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Bike shop

Discussion in 'Small Business' started by annaw5599, 20th Mar, 2016.

  1. annaw5599

    annaw5599 Active Member

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    Looking at purchasing an established bike shop in Tasmania and revamping to put in coffee machine and communal table / magazines etc. will do the standard bike shop things like services and sales.... but just wondered ... what else would you want from your local bike shop ?
     
  2. robboat

    robboat Well-Known Member

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    Good move to make it more friendly and inviting for people - too much lycra is scary....:eek:
    Depends on the range but some depth of spare parts or willingness to go the extra service to get them in....
    Treat all equally - and have some knowledge of recumbents.....rare!
    Another thing is to get a series of rides organised to keep people riding....social rides or race days.

    Good luck...
     
  3. Scott No Mates

    Scott No Mates Well-Known Member

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    Calling @pinkboy ;)

    Somewhere near a major scenic bike route (& walking/jogging area) - don't limit your market.

    Cafe including drinks not just coffee.

    Plenty of bike rack space.

    Mobile repair service.
     
  4. bob shovel

    bob shovel Well-Known Member

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    I'd think local knowledge on tracks would be good , even organise group rides
     
  5. MattA

    MattA Well-Known Member

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    Definitely have a big shop ride culture...

    If you can get your customers to feel like they belong and are appreciated, they won't consider spending their dollars anywhere except with you. And that will extend to buying a jersey with your name all over it!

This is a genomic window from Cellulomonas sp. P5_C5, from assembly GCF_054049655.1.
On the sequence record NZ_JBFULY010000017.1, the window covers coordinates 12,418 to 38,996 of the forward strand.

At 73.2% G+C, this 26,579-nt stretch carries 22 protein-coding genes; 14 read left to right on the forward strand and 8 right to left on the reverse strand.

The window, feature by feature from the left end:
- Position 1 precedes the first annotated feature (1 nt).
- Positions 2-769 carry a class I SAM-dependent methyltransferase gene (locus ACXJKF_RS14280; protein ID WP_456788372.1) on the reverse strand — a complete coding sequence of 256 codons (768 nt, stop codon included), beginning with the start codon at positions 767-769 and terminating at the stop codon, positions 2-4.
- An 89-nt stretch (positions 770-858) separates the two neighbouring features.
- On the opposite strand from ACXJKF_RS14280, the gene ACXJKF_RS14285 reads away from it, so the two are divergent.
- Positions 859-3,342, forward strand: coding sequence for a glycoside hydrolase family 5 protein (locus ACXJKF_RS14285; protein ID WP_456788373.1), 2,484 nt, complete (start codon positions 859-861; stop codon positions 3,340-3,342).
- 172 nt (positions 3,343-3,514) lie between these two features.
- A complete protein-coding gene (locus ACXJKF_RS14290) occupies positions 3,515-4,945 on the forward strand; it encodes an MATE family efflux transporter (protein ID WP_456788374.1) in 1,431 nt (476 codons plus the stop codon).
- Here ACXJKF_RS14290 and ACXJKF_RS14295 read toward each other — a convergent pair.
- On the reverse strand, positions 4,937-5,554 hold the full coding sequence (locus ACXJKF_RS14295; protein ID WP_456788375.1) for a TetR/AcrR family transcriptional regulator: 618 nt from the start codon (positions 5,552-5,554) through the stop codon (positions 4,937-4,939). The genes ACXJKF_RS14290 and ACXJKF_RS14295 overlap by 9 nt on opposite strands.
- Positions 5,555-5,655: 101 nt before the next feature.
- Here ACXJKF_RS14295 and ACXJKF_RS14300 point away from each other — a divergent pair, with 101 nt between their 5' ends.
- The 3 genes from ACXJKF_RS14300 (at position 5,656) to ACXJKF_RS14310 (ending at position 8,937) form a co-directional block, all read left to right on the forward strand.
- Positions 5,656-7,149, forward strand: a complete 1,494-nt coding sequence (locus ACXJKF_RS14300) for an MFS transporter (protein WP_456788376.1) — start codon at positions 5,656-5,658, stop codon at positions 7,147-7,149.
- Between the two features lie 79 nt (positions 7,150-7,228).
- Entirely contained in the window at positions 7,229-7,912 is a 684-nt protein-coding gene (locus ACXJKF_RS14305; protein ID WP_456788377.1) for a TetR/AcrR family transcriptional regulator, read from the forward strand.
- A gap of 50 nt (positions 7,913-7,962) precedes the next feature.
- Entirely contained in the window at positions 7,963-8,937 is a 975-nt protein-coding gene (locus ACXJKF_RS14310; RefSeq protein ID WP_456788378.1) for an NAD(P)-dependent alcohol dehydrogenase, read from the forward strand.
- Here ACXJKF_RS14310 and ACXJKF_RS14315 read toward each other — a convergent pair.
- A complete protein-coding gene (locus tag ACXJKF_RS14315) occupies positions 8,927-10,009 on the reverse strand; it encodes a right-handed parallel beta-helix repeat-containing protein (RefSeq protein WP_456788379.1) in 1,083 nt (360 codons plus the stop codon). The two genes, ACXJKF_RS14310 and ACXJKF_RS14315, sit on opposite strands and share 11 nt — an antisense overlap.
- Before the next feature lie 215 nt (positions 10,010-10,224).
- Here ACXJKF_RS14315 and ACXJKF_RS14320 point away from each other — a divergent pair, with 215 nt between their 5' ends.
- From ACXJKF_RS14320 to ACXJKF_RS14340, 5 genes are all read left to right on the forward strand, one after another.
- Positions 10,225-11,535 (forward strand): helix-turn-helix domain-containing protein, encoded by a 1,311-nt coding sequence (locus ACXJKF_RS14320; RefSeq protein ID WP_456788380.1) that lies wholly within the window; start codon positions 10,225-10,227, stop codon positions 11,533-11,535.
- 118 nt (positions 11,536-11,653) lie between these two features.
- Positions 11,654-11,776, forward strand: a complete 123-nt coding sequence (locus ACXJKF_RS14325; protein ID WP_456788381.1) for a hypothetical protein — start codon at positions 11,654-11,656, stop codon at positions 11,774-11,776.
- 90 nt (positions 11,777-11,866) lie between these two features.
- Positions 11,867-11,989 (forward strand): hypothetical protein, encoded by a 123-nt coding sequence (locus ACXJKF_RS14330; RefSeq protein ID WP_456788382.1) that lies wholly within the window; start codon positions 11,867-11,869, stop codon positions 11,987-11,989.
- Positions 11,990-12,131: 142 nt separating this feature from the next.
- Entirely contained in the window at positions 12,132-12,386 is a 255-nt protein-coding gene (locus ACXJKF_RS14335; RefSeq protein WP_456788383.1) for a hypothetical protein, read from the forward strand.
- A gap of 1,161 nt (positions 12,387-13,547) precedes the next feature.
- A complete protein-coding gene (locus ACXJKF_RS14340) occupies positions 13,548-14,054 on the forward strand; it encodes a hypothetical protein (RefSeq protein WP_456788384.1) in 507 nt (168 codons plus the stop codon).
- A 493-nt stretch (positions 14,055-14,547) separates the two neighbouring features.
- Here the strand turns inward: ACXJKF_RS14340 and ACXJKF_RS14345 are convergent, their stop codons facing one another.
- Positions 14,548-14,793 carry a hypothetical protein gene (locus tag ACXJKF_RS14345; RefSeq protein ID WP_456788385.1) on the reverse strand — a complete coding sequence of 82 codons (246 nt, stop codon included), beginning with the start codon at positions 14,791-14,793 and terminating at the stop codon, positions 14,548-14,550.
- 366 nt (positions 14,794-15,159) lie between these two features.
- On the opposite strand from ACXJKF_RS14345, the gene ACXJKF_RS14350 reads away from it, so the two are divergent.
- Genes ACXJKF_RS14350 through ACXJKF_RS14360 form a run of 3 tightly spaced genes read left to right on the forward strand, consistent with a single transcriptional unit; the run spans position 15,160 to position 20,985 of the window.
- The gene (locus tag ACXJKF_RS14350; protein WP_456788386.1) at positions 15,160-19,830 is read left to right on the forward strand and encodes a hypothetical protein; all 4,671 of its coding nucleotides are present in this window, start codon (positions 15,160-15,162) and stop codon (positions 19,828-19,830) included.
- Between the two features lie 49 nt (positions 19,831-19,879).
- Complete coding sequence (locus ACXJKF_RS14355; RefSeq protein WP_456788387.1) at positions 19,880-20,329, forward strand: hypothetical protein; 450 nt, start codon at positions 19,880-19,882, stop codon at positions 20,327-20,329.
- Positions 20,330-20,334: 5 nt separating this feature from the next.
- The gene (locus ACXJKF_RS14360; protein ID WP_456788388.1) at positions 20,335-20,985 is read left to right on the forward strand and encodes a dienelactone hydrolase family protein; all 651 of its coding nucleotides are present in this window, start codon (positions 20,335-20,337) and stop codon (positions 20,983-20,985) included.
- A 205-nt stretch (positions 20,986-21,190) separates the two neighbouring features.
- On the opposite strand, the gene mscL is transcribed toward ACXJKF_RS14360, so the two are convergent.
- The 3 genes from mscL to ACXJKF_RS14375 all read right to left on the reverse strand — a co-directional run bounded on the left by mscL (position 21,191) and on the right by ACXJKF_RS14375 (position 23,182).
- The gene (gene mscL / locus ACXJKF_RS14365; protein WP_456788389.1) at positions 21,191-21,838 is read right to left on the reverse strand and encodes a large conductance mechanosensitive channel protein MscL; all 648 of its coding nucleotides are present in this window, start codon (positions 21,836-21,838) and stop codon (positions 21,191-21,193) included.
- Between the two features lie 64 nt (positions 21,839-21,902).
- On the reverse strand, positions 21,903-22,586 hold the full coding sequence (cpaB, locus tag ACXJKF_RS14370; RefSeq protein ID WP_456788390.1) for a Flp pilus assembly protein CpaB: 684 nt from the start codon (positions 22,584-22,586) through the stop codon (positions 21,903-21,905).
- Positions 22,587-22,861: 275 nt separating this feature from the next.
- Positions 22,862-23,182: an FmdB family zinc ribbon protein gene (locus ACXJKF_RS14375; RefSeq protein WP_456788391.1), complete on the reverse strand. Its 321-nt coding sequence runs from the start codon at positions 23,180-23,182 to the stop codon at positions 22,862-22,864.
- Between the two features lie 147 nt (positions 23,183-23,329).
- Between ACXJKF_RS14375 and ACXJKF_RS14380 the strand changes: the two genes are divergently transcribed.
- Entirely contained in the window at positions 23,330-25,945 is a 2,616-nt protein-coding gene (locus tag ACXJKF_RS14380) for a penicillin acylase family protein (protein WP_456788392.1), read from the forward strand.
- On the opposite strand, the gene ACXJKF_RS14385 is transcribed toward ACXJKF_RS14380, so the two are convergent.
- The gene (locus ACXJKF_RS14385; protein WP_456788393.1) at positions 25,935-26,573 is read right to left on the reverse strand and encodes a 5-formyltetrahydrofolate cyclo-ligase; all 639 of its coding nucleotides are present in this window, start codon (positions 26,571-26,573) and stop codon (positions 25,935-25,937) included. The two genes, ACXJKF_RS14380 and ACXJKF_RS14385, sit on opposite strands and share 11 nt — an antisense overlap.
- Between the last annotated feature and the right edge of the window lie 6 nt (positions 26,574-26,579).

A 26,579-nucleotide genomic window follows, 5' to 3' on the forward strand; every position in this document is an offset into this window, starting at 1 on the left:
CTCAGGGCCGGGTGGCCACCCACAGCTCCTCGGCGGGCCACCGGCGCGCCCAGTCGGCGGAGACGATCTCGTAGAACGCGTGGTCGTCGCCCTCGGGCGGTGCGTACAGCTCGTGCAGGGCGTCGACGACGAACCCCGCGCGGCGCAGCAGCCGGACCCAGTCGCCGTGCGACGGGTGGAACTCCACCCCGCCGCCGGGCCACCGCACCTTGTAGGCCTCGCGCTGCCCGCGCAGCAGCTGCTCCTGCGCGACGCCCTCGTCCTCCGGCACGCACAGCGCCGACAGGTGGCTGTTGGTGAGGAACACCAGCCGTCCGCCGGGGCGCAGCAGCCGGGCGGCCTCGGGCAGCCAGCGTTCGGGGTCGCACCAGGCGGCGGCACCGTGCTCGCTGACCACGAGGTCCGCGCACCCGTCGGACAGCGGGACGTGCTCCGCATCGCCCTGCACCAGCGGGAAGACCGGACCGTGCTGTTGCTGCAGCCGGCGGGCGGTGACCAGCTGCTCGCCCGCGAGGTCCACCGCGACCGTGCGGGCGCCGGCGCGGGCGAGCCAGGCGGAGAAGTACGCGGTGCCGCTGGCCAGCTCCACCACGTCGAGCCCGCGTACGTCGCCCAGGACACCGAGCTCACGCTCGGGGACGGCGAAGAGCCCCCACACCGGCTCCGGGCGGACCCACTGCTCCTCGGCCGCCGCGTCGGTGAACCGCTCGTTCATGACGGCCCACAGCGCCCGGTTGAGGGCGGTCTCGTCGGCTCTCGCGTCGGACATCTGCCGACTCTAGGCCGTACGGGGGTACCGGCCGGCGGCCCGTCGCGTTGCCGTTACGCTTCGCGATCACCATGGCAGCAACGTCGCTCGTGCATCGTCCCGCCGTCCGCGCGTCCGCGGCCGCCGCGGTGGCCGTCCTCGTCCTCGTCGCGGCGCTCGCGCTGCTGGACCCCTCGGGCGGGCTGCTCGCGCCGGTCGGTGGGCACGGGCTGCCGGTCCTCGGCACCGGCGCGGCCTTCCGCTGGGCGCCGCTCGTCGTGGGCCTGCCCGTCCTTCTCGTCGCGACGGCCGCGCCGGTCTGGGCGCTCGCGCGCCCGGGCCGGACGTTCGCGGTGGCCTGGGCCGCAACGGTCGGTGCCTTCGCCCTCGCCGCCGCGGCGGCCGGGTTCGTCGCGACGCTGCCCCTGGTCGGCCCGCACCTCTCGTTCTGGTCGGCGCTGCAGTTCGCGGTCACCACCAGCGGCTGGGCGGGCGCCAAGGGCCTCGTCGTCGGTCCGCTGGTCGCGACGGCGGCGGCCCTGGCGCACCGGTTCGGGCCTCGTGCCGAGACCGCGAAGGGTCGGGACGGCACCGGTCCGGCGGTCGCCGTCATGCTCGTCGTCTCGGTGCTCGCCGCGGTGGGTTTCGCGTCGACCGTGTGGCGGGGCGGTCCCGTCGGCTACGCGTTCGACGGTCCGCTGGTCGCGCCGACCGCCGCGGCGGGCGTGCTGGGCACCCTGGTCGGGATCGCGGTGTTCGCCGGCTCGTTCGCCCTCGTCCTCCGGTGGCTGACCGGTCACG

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  6. Player

    Player Well-Known Member

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    All great points above. I would consider expert bike fitting service to be important, whether by you if you're capable or a decent physio or similar. Pwrhaps a strategic alliance with a clinic nearby.
     
  7. Bran

    Bran Well-Known Member

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    The shop rides are key to establishing, but keeping group size manageable and skill level appropriate.
    Service has to be great, i mean GREAT- What can you offer that online sales cannot?
    The biggest local mtb shop I know has set up a major online site. I think it is the only way to stay alive.
    When company's like Canyon, and even Isla Bikes start shipping to Australia, I'd be very nervous.
     
  8. vbplease

    vbplease Well-Known Member

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    definitely this.. People must really like a bike shop and want to support it.. Otherwise they will buy all their gear online, like me :oops:

    Things I look for in a bike shop - they must do a very good bike fit. Good deals on servicing.. Make the customer return by doing bundles for multiple services. Organise a good group ride which ends at your shop where you sell lots of coffees and snacks
     
  9. Shady

    Shady Well-Known Member

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    A friendly attitude and willingness to help...oh and great staff.
    A decent range and plenty of stock. Nothing worse than going into a bike shop with a fistful of dollars only to be told "sorry we don't have any at the moment".

    try not to stock the same crappy brands/kits everyone else stocks...some niche kits.
     
  10. annaw5599

    annaw5599 Active Member

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    Thanks everyone really great ideas. We were thinking the whole community thing is really important - agree it's extremely hard to compete with online hence the need for exceptional service and bike rides starting at your door step with coffee after. Luckily we live in a community where many people are keen to support their local business where they can.
     
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  11. alexm

    alexm Well-Known Member

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    Some great tips from others.

    Also don't forget to focus on the basics like returning people's phone calls, chasing down sales leads, and treat everyone like a VIP. That person buying a single, cheap product may be your next customer purchasing a $20k+ bike.

    Also check out what other bikes shops locally, interstate, and online are doing in terms of customer service. Basically competitor research.

    Best of luck and let us know how it pans out.